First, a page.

Bloxham, Arnall (ca. 1881-?)
Bloxham, Arnall (ca. 1881-?)
British hypnotherapist who spent over 20 years tape-recording hypnotic sessions with subjects whose memories apparently regressed to former incarnations. Bloxham followed up on his tapes and attempted to uncover corroborating evidence relative to his subject's claims of former earth lives, un-like Morey Bernstein, who did little research on the claims of his hypnotized subject Virginia Tighe, whose reveries of a former life as "Bridey Murphy" were the subject of a best-selling book. Bloxham assembled data on some 400 cases of claimed reincarnation.
He grew up in Pershore, a small village in Worcestershire, England, and was educated at Worcester Grammar School. During childhood, he had vivid dreams of people and events that suggested past lives, and some of the details of these dreams were later verified in adult life. His interest in hypnotism dated from his schooldays, when he discovered his ability for mesmerism, as it was then called, and used it to cure a friend's headache. He planned to become a doctor and thought that mesmerism might be a useful asset. However at the age of 18, Bloxham joined the Royal Navy on the outbreak of World War I. After being taken ill with typhoid fever, he was told that he could never work in a hospital, so he became a hypnotherapist and practiced for more than 40 years.
During World War II he again served in the navy, this time as a naval lieutenant, and afterward he settled in Cardiff, South Wales. Here his reputation as a hypnotist gained him a thriving practice. He gave public lectures, appeared on television shows, and cooperated with a dentist to prove that teeth could be extracted under hypnosis instead of anesthetic. Hypnotherapy became increasingly recognized by the British medical profession. In 1972 Bloxham served as president of the British Society of Hypnotherapists.
The activity for which he is best known took place with the assistance of his wife, Dulcie, hypnotizing subjects, regressing their memories to "former existences," and making tape recordings of the sessions. Some of these tapes were played at informal meetings with individuals interested in reincarnation or the law of karma (the Eastern philosophy of action and reaction extended over several lives). In 1958 Dulcie published a book titled Who Was Ann Ockenden? about one of her husband's subjects, a schoolteacher whose memories under hypnosis regressed to seven different "lives." The regular meetings came to an end soon after the death of Dulcie Bloxham.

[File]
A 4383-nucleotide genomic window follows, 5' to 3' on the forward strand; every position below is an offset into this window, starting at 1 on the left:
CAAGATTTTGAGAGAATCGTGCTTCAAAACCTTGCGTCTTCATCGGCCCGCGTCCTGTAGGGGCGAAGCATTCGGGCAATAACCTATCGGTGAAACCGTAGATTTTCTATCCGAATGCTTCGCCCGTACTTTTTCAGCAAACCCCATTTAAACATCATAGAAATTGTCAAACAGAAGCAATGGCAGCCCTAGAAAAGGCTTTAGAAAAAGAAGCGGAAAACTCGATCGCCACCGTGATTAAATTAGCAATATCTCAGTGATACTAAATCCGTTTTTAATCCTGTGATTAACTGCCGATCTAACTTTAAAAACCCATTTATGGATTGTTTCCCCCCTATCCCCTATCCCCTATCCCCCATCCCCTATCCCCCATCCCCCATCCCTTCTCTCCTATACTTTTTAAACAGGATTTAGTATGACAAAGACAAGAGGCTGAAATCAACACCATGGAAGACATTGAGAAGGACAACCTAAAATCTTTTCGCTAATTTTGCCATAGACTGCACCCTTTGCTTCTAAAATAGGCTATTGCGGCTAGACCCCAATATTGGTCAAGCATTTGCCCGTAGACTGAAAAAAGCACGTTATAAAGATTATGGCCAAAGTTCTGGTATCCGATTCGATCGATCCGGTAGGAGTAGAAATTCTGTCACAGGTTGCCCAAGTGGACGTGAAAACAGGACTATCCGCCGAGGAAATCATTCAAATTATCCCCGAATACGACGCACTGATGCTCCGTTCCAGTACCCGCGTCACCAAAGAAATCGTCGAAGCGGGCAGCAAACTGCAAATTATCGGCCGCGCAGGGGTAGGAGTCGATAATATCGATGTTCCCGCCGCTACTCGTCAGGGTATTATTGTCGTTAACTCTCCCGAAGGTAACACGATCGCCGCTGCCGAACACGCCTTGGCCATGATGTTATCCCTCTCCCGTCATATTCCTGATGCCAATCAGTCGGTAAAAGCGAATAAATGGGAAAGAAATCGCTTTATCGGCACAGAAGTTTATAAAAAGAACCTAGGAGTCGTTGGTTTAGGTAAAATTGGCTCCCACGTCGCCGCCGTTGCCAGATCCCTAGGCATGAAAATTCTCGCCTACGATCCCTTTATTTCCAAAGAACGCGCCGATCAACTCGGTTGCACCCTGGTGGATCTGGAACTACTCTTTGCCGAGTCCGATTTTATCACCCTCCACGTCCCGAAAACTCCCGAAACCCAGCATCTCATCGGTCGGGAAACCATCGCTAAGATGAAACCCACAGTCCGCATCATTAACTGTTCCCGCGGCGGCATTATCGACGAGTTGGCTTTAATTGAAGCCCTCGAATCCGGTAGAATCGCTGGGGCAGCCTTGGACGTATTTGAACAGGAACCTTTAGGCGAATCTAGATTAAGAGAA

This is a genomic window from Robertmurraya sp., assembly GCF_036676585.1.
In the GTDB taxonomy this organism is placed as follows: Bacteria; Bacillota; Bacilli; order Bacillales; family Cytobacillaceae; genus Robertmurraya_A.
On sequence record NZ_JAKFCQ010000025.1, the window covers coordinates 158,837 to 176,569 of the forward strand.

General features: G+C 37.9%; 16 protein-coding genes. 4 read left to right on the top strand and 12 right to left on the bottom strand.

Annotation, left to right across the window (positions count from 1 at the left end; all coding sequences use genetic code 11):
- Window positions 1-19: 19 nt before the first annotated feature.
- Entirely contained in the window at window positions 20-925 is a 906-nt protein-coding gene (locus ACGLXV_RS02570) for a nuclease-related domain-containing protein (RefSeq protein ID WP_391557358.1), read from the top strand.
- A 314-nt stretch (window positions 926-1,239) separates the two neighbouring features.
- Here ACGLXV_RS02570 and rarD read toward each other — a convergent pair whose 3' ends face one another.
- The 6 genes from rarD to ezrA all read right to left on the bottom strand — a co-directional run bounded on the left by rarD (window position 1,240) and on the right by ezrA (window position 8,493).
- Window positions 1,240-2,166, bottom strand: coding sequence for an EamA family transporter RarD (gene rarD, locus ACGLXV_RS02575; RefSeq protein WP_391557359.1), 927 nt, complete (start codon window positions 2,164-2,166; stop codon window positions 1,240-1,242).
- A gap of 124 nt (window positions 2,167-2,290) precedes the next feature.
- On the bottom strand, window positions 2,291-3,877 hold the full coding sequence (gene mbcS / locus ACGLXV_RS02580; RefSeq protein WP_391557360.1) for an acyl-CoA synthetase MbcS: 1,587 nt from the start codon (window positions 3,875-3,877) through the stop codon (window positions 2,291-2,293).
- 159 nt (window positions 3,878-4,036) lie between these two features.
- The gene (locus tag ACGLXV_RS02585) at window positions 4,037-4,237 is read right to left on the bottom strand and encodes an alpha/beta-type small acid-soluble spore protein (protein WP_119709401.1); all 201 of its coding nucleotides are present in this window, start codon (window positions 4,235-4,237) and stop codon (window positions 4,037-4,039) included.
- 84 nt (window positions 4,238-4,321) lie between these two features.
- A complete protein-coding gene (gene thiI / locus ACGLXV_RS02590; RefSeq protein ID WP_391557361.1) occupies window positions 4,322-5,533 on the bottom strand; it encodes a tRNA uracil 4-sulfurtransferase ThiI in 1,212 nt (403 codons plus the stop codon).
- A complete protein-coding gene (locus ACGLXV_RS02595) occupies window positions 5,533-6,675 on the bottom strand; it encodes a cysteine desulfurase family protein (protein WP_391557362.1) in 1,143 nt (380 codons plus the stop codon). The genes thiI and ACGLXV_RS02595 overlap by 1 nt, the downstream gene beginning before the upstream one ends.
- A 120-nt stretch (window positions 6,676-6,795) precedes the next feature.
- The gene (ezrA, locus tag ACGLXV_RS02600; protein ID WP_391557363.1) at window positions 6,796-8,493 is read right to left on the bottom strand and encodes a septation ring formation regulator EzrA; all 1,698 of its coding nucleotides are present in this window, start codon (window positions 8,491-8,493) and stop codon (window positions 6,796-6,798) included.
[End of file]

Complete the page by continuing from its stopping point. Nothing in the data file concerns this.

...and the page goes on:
The 400 cases that make up the Bloxham Tapes are of ordinary people who lived humdrum lives and whose memories of previous "lives" are equally ordinary, although studded with circumstantial information that seemed as if it could be corroborated. For example, the tapes detailed the account of a Welsh housewife who described the massacre of Jews in twelfth-century York, a press photographer who claimed to have seen the execution of Charles I in Whitehall, London, in 1649, a Welshman who told of life aboard a frigate as a press-ganged seaman in Nelson's Navy. Some of the subjects, like the Welsh housewife, recalled six or seven previous lives.
During the 1970s the vast collection of tape-recorded material was painstakingly investigated by BBC radio and television producer Jeffrey Iverson. With the cooperation of famous television presenter Magnus Magnusson, they presented a television program titled The Bloxham Tapes, featuring actual hypnotic sessions with some of Bloxham's subjects and detailing how the evidence of the claimed memories of former lives was corroborated. Iverson's book More Lives than One? (1976) presents the results of his research on the Bloxham Tapes.
A more skeptical view of the Bloxham claims was presented by Ian Wilson in his 1982 text Reincarnation? Wilson suggests that some of the claimed former lives of Bloxham subjects were due to cryptomnesia, the recasting of subconscious memories from secondary sources into apparently real past life experiences. In the case of "Jane Evans," one of Bloxham's cases, Wilson claims that the source of her apparent recall of a past life in the twelfth century could have been an unconscious reworking of a historical novel since traced by an investigator.
Whether hypnotism can be relied on to create significant proof of reincarnation is itself a controversial contention. Researchers have continually shown problems generated by the hypnotist leading the person in the creation of a fantasy. Individuals in a hypnotized state also show an extraordinary ability to create very convincing stories out of a storehouse of memories in the manner that some artists claim they produced their results and some authors their fictions. Although many authors consciously research and develop plot, characters, and backgrounds, others, such as Joan Grant, for example, have found that their stories are "dictated" fluently from the subconscious, as if they were dreams or real memories.
Iverson, Jeffrey. More Lives than One? London, 1976.
Wilson, Ian. Mind Out of Time. London: Gollancz, 1981.